For years, Shanna was City Light’s program manager for the Race and Social Justice Initiative, but she joined City Light in 1988 as an administrative specialist. Her career spanned various positions, including her home base at South Service Center where she was the executive assistant to the director and at the Seattle Municipal Tower (SMT), where she served as a liaison to the law department. She’s also impacted the organization within the personnel department, developing new initiatives and supervising employee training. Shanna has worked in every business unit of the utility, and through her training programs, she’s interacted with every employee—two feats not many can claim.

Shanna’s dedication to serve others shines. It’s a mission that drives her very being, extending into her West Seattle home, where she’s hosted more than 40 international students. This motivation is also seen in her favorite quote, “If you don’t like the way the world is, you change it. You have an obligation to change it. You just do it one step at a time.”

In this week’s (spot)light, Shanna shares her career at City Light and how it’s helped light the path to her next chapter in life…retirement.

(L-R) Shanna Crutchfield with Mayor Ed Murray, and her sister Melba Ayco at Mayor’s Award ceremony last year

“The Race and Social Justice Initiative (RSJI) is important. We’re here to provide the best customer service experience and to do that, we must be intentional in making sure that we’re addressing the needs of every customer…that no matter where they live, what they look like, or what their economic status is, that if we want to live out the mission and vision of this utility, then we must be committed to RSJI,” Shanna said.

“That’s what makes it important for me. I know that there are certain communities of people, certain neighborhoods, who at times feel like they’re forgotten. For a government agency, I think that must be a core value…that we’re here to serve and that what you look like and what you have access to, should not be a barrier to that service.“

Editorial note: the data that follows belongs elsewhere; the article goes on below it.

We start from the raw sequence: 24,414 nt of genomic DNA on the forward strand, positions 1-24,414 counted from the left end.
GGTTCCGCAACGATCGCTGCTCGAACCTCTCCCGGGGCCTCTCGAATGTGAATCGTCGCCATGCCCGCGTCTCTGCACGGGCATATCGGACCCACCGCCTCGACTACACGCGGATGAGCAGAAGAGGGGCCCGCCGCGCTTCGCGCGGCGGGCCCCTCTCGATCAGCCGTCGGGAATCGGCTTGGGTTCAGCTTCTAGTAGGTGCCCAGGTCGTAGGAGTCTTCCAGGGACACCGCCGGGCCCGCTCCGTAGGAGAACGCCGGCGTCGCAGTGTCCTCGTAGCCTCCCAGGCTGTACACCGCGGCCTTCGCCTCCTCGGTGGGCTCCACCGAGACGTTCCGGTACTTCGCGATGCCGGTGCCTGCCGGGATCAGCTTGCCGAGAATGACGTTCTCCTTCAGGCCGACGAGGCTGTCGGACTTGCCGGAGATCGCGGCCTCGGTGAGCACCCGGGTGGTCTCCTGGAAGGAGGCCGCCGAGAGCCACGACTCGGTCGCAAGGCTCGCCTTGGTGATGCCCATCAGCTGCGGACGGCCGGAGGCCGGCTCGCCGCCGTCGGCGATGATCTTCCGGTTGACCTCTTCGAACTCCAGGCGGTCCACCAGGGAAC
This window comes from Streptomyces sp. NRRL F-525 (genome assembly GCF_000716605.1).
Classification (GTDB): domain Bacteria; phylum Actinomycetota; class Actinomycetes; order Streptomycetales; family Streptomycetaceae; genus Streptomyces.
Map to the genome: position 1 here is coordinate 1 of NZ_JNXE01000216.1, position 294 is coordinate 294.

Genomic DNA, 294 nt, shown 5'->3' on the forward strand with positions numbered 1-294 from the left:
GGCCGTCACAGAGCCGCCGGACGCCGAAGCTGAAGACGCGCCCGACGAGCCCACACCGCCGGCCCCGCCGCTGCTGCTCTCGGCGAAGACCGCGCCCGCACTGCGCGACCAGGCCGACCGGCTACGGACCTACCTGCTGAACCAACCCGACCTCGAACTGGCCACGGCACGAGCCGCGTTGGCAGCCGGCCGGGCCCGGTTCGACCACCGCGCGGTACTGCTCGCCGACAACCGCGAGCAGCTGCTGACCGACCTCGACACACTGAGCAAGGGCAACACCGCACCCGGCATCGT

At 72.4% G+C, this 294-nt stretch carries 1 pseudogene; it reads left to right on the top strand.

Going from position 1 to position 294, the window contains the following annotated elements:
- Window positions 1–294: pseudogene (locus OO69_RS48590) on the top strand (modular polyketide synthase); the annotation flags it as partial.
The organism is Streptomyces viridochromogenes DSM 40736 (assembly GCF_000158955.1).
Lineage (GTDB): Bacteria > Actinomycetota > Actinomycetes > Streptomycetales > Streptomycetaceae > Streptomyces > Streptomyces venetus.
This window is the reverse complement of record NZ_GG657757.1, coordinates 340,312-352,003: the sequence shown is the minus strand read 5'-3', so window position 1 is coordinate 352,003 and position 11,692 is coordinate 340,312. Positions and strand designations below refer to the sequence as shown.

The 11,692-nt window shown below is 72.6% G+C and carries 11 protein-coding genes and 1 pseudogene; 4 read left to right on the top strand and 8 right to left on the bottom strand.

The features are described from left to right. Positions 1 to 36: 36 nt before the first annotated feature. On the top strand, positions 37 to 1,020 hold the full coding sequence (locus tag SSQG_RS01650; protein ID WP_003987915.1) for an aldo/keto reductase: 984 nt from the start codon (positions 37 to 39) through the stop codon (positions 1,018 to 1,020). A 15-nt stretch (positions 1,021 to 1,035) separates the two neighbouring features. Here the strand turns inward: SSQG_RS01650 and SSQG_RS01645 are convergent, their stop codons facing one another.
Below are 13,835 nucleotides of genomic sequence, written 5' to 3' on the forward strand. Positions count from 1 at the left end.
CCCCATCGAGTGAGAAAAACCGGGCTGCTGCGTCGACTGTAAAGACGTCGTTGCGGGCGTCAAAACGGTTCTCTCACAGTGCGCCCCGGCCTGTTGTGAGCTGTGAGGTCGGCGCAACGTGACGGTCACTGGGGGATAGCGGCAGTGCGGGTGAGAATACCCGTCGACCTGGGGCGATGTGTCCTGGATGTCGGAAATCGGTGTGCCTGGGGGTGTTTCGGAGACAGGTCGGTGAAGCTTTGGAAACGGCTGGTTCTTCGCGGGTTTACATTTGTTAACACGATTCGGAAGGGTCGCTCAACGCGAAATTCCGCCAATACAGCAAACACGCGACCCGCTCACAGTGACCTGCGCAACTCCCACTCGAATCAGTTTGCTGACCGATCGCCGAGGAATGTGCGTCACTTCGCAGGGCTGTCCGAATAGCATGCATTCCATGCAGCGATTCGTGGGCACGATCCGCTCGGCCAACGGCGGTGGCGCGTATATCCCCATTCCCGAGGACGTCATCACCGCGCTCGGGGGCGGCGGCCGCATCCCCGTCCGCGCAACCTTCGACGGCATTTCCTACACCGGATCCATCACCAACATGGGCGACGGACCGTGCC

“RSJI also recognizes workforce equity and access to education. Coming to Seattle, I immediately jumped into the workplace. Pursuing college wasn’t an option. To see how I progressed in the organization, without having a 4-year degree, is a prime example of equivalency. I made an investment in City Light and they made an investment in me.”

“My favorite thing about City Light is the people. When I see the lights on the streets, I think about the people who do this work. That tangible light represents the commitment from our employees, and that commitment benefits all, no matter who you are. The people here take pride in providing a service to the public. And because I spend a lot of time with employees in training rooms, I get to see that, I get to hear that.”

“I have two children who live in Houston. That’s one of my future goals…to move to Texas to be closer to them. I also have twin granddaughters, and that really excites me. That’s another piece to my job…when I do this work, and think of other people doing this work, I know it’s going to make better outcomes for their future.”

“I had no idea when I started that I would be here this long. The city provides such growth opportunities. There are so many different departments, and for me at City Light, because of all the movement, all the special projects and opportunities that I’ve worked on, it has been an amazing career.”

***Shanna’s last day at City Light is Friday, March 3. Shanna, thank you for your unwavering service to the City of Seattle. Congratulations on such a fulfilling career and best wishes for a wonderful retirement!